Cashing Out Your 401(k) and Living Dangerously

iStock_000011981422SmallWe all know that 401(k) savings plans are designed to help us sock away money for our old age. Increasingly, workers are tapping those funds for loans or cashing out altogether. Two reports released this month suggest that our retirement security could be undermined by our pattern of using those savings to ease our financial stress today.

An estimated $6 billion annually seeps out of U.S. 401(k) plans because loans taken against them were not repaid fully, according to a paper by the Pension Research Council of the Wharton School of the University of Pennsylvania. About 86 percent of workers with loans defaulted when they left their jobs, voluntarily or involuntarily. If a loan isn’t repaid within 60 to 90 days of termination, it’s considered a withdrawal and plan holders get hit with a 10 percent penalty on that amount, plus taxes. (People age 59 1/2 or older aren’t subject to the 10 percent penalty.)

About 90 percent of 401(k) plans permit workers to obtain loans, and nearly 40 percent of employees did just that over a five-year period, the researchers said. Interestingly, workers were more likely to take out a loan when plans allowed for multiple loans.

“Employers’ loan rules have a strong endorsement effect on borrowing patterns. In plans allowing multiple loans, participants are more likely to borrow and take out larger loans,” the researchers said.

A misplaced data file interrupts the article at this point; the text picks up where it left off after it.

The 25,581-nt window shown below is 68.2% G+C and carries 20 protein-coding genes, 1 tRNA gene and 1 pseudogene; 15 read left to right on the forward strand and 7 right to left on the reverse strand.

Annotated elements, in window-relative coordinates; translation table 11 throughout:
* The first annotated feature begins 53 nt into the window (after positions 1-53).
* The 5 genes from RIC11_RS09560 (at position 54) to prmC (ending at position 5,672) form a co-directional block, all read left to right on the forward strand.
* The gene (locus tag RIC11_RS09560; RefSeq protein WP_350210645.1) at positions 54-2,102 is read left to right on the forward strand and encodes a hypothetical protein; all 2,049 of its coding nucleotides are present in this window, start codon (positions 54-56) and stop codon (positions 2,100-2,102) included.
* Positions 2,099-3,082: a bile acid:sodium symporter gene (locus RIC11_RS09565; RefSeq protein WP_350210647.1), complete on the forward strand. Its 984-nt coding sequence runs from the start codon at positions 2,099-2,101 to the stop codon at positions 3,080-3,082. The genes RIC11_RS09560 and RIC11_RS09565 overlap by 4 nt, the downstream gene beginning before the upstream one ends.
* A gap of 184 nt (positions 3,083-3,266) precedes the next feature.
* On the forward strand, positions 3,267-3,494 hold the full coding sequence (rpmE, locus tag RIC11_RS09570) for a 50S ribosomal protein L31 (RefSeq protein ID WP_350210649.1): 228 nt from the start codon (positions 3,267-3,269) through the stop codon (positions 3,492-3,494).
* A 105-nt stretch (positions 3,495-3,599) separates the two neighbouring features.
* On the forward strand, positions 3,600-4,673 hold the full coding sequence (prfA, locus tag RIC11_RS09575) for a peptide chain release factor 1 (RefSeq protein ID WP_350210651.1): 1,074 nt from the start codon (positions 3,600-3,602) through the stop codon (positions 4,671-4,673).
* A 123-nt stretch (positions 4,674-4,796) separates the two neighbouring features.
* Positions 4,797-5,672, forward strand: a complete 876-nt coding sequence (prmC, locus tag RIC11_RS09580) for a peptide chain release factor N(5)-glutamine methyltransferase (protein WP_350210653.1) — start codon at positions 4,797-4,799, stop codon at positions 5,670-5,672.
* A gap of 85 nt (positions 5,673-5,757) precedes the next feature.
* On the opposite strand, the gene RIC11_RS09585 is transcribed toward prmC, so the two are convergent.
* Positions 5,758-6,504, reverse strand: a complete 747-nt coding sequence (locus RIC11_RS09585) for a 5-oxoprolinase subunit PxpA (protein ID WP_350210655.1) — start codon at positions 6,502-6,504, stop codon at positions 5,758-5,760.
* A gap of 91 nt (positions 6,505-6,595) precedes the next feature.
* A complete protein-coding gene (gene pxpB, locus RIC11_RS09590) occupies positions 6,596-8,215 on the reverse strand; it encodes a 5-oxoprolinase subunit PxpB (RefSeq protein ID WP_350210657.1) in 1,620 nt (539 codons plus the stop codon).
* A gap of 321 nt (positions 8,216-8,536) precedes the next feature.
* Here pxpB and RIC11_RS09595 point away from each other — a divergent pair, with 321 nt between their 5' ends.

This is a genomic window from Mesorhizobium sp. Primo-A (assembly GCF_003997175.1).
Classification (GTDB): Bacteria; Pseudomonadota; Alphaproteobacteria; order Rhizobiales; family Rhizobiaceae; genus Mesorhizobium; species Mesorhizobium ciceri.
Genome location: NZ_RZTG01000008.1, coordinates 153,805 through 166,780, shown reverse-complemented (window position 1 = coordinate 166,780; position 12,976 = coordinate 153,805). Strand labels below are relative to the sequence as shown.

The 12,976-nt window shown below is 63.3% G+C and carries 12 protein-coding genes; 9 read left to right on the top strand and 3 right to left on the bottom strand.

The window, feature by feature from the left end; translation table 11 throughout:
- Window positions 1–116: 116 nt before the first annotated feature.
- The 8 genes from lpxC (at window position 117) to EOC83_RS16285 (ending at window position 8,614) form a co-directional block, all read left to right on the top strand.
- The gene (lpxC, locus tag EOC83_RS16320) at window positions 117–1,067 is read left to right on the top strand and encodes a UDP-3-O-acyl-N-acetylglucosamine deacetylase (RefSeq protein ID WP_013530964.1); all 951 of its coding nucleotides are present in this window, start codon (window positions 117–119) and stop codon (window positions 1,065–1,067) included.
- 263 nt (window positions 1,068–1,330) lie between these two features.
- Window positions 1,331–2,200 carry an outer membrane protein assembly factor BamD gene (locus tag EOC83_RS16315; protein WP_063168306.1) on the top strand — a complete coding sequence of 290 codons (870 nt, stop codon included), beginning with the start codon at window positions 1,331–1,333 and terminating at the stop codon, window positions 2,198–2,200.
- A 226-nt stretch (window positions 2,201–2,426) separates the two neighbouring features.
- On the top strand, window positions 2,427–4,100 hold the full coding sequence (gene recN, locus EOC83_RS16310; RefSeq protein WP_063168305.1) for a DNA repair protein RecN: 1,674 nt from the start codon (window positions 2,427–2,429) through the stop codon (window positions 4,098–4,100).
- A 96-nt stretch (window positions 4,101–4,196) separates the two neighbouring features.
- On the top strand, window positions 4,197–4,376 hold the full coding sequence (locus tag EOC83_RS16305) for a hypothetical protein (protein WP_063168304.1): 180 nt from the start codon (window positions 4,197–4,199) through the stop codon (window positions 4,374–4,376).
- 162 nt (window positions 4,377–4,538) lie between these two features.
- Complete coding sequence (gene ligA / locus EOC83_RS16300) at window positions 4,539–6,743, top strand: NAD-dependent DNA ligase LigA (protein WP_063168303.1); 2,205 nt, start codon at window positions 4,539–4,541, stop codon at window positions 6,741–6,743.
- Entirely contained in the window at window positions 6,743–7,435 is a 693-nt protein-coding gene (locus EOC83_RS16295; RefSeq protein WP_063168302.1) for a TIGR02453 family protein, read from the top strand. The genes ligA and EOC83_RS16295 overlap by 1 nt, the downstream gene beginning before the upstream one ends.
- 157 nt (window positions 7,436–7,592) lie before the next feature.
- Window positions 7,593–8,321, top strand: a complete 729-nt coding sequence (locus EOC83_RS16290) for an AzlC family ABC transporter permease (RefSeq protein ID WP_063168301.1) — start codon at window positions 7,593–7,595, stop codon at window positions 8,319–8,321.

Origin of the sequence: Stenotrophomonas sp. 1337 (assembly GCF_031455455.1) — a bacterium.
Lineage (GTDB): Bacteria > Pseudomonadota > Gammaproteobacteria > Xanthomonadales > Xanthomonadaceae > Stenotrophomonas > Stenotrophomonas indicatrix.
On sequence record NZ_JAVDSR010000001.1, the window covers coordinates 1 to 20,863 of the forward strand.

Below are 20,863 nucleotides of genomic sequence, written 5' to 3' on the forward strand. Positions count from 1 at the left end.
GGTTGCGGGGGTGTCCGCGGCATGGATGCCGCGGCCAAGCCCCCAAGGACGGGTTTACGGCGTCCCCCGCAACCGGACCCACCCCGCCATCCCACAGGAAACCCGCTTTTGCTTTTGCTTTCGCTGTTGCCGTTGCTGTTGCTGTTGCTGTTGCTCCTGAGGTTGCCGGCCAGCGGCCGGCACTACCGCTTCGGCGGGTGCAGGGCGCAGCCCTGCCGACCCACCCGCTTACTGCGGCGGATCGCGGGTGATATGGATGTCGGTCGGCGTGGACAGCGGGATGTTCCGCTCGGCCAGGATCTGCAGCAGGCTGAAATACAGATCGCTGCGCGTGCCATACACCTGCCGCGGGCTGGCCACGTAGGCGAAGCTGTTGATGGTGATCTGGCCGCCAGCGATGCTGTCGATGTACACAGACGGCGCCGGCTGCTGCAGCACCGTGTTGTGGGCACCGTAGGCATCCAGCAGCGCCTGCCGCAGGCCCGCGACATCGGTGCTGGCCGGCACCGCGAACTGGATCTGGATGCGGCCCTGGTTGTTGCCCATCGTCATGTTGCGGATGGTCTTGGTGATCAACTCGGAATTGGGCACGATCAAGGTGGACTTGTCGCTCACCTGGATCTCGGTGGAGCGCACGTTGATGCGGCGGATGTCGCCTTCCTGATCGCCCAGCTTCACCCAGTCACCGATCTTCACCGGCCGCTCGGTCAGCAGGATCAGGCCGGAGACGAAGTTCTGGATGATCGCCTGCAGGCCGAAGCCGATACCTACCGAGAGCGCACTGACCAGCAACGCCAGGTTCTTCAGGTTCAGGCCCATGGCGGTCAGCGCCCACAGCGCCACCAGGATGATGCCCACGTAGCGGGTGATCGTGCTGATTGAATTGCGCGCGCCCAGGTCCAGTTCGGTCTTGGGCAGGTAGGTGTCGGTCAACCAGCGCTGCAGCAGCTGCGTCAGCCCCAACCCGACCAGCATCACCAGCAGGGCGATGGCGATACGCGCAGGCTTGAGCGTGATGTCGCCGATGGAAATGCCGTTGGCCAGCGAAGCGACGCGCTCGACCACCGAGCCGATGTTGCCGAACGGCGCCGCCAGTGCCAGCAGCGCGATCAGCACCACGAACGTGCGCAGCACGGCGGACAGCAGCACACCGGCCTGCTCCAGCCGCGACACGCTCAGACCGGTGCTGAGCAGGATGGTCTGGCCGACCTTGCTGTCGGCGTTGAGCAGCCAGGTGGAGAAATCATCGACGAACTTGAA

Researchers Timothy (Jun) Lu, Olivia S. Mitchell, Stephen P. Utkus and Jean A. Young used 2012 data from the Labor Department to estimate the $6 billion in 401(k) funds lost from defaulted loans. They also analyzed borrowing and default patterns in 882 workplace plans involving 900,000 participants from July 2004 through June 2009.

When it comes to loan defaults, little has changed. Young, one of the paper’s authors who is also a senior research analyst at the Vanguard Center for Retirement Research, says about 85 percent of workers last year defaulted on their 401(k) loans when they switched jobs. Despite the economy’s ups and downs, “we’ve not seen a big shift,” she says.

Among the paper’s other findings:

  • About 20 percent of employees had one or more loans outstanding at any given time.
  • Most of the loans are for “general purposes” like paying debt.
  • Borrowing was highest among workers ages 35 to 45.
  • Workers with both higher incomes and higher non-retirement savings borrowed the biggest fraction of their 401(k) balances.


In similar news, Fidelity Investments recently released data involving the 401(k) plans it administers. Last year, 35 percent of all participants who left their jobs cashed out their accounts, rather than keeping their 401(k) plans with their previous employer, rolling them over into another tax-deferred retirement account like an IRA, or moving the assets to the new employer’s plan. In 2009, when Fidelity began to track cash-out data, 32 percent of workers had done that.

The average 401(k) balance that was cashed out last year was nearly $16,000, Fidelity says.

While cash-outs are most prevalent among younger workers, anyone who takes the money without reinvesting it loses out on years of compounded growth.

Here are some tools you can use to shore up your retirement savings plans:

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